1.68 to 2.13 3.46

2.13+ 3.77

4Bet range is based on Preflop Raise % * Raise 3Bet % and roughly equates to the range of hands you 4bet with. You can clearly see that not doing this enough is a big leak. If you do this too infrequently it is too easy to put you on a very tight range and fold just about all hands you are ahead of. You definitely want this to be above 1.25% and probably higher. We will also be having some 4Bet articles that show in many spots vs many players it is profitable to 4Bet with almost any hand you raised with initially. 

Median bb/100
Call 3Bet% < 23.7 3.65

23.7 to 29.9 3.48

29.9 to 36.9 2.98

36.9 to 47.1 1.87

47.1+ -1.52

This shows how big of a mistake it is to call too frequently to 3bets – obviously these results would be even worse when calling out of position. Lower this number be 4betting or folding a lot more often than you currently do. 

Median bb/100
Fold to < 33.8 0.59
Flop Raise 33.8 to 41.0 2.74

41.0 to 46.5 2.95

46.5 to 52.2 3.44

52.2+ 3.10

As long as you are above 35% or so you are in a solid range but the majority of players that call here too much are marginal winners or losers. Article #3 will be completely focused on dealing with flop raises – in general when you face a flop raise anything below top pair top kicker is getting blown away by the opponents range. Of course this changes based in stakes / opponents but in general do not be afraid to fold more to flop raises with weakfish hands. 

Median bb/100
Flop CBet% < 61.5 -0.23

61.5 to 69.7 2.33

69.7 to 75.1 3.32

75.1 to 80.4 3.17

80.4+ 2.38

Here is another stat where as long as you aren’t continuation betting too low you should be doing pretty good here. The problem with Cbetting too often is that good players will play back at you constantly so you really need to be aware but in general it is a much bigger mistake to CBet less often. Future articles will take a deep look at CBetting.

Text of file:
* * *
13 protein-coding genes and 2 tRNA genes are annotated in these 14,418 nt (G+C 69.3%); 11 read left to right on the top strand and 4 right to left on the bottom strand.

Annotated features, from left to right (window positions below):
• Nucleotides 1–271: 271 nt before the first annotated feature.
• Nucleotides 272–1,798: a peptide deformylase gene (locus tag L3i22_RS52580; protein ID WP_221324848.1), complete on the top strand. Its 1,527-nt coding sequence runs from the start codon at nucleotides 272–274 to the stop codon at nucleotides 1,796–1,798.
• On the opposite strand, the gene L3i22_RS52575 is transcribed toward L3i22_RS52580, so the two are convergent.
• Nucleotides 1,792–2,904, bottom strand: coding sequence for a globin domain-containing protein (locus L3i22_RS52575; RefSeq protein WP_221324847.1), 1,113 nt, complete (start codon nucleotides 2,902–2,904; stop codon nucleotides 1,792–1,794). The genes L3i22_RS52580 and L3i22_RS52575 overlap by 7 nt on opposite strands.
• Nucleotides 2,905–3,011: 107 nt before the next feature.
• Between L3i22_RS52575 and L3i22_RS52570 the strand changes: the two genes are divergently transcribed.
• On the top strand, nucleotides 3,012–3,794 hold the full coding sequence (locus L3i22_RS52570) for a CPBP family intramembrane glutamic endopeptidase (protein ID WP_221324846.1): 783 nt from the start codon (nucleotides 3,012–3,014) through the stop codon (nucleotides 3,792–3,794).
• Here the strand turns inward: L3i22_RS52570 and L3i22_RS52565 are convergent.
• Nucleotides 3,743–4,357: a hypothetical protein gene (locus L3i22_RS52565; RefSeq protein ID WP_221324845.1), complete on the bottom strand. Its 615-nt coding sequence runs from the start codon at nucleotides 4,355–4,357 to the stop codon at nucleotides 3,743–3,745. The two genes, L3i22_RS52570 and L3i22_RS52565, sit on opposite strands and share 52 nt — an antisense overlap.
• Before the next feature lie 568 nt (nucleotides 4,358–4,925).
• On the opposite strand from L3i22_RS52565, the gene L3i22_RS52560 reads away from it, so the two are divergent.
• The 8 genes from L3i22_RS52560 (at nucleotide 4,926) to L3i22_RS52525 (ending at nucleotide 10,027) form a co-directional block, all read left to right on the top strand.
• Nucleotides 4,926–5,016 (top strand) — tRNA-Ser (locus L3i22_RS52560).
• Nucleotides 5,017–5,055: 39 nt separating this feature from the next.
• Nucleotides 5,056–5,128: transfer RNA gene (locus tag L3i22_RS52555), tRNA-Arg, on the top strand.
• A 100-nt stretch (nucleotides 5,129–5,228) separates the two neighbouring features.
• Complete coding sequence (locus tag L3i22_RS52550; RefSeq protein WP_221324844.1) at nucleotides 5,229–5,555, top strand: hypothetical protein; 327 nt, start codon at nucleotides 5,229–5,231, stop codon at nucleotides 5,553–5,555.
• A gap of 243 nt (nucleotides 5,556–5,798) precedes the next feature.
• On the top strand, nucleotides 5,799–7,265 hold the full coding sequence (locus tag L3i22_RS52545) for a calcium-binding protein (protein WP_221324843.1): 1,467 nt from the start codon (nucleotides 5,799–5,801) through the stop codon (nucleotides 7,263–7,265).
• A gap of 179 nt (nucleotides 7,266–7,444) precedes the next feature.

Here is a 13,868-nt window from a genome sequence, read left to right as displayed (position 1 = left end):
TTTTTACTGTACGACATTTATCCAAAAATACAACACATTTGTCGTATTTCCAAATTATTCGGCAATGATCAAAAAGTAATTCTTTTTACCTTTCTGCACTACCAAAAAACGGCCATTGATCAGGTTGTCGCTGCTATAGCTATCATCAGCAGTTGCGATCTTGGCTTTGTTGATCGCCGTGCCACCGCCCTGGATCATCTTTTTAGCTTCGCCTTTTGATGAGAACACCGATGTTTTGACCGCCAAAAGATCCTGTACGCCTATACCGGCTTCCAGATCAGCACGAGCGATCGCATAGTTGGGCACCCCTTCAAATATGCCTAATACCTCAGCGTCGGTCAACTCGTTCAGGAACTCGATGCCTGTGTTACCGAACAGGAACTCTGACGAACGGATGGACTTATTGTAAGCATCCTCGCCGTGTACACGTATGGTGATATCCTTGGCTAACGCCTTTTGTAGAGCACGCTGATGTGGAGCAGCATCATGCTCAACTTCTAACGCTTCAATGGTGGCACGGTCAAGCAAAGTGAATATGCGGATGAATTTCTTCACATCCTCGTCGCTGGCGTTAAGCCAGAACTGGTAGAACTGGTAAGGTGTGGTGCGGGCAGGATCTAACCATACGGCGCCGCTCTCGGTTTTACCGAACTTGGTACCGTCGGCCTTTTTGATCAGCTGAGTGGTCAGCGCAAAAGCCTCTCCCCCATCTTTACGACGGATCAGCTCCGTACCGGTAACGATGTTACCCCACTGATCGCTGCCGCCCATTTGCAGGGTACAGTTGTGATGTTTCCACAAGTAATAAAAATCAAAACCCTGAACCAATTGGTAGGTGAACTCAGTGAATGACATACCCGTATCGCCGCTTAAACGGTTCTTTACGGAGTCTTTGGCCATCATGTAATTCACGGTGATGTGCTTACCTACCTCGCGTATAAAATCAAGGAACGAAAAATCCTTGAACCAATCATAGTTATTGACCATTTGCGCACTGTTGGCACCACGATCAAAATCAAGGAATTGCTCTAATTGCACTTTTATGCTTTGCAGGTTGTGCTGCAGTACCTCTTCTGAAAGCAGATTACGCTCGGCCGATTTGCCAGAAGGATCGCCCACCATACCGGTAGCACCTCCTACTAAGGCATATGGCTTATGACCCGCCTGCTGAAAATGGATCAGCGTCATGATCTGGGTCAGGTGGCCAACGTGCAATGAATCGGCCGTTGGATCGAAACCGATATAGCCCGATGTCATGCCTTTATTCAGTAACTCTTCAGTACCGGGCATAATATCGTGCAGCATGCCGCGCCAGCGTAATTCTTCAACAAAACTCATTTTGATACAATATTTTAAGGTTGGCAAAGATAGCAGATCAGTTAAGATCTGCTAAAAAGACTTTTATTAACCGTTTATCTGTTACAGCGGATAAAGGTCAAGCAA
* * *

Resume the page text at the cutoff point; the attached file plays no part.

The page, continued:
Median bb/100
Turn CBet% < 35.9 2.19

35.9 to 40.8 2.80

40.8 to 45.3 3.70

45.3 to 51.6 2.85

51.6+ -0.08

For the first time we see a stat where being too aggressive is what costs you money. If you are in that upper range you may want to lower your frequency of double barrel attempts. 

Median bb/100
Fold to < 47.5 2.65
Flop CBet% 47.5 to 52.7 1.80

52.7 to 56.8 2.46

56.8 to 61.7 3.33

61.7+ 1.72

These numbers are pretty interesting - they are all over the place in terms of win rate. Also notice that the group the folds the least had the second highest median winrate. It is tough to say where you should be with this stat since it depends on how often you are calling preflop raises but in general be very aware of the opponents flop tendencies when he is PFR. How often does he CBet? How often does he fold to a bet or raise? How often does he fire a second bet on the Turn? 

Median bb/100
Fold to < 28.3 2.87
Turn CBet% 28.3 to 34.4 2.42

34.4 to 40.0 2.45

40.0 to 47.1 2.18

47.1+ 1.24

These numbers are also pretty interesting – more evidence that folding too often to double barrels costs you money. A lot of players frequently double barrel bluff but then let up on the River so calling the Turn bet, especially when you are in position can be profitable by simply betting the river after this type of player gives up on the River. A 2/3 pot size bet on the river only needs to work about 40% of the time to be profitable for you and for many opponents you will find that they fold in this spot much more than 40% of the time. 

This concludes the first leak finding exercise. The stats that we went over are pretty standard and identifying a few spots where you want to change those numbers and then taking steps to do so will definitely help your game. In upcoming articles we are going to be going much deeper, isolating problematic spots, reviewing hands and adding many new reports and filters. 

As mentioned at the top, the stats used in the ranges were from data mined NL 6 Max from NL100 to NL1000. If this does not make sense for the games that you play and if you have a lot of player data available you can still come up with your own ranges and Median bb/100 values by following these steps. 

1) Go to the players tab and set the applicable filters. You will probably want to set minimum hands to 5000 or higher.
2) Run the default report
3) Click on the very top left of the grid to select all, then Press Ctrl-C and open Excel and press Ctrl-V
4) You can then sort by stats, one at a time and use the median formula to get the median bb/100 scores for each range you split it into. You can also create scatter graphs like I have done for VPIP through Excel.


| More

Related Articles

User Opinions (7 votes)

100% thumbs up 0% thumbs down

How would you rate this answer?

Thank you for rating this answer.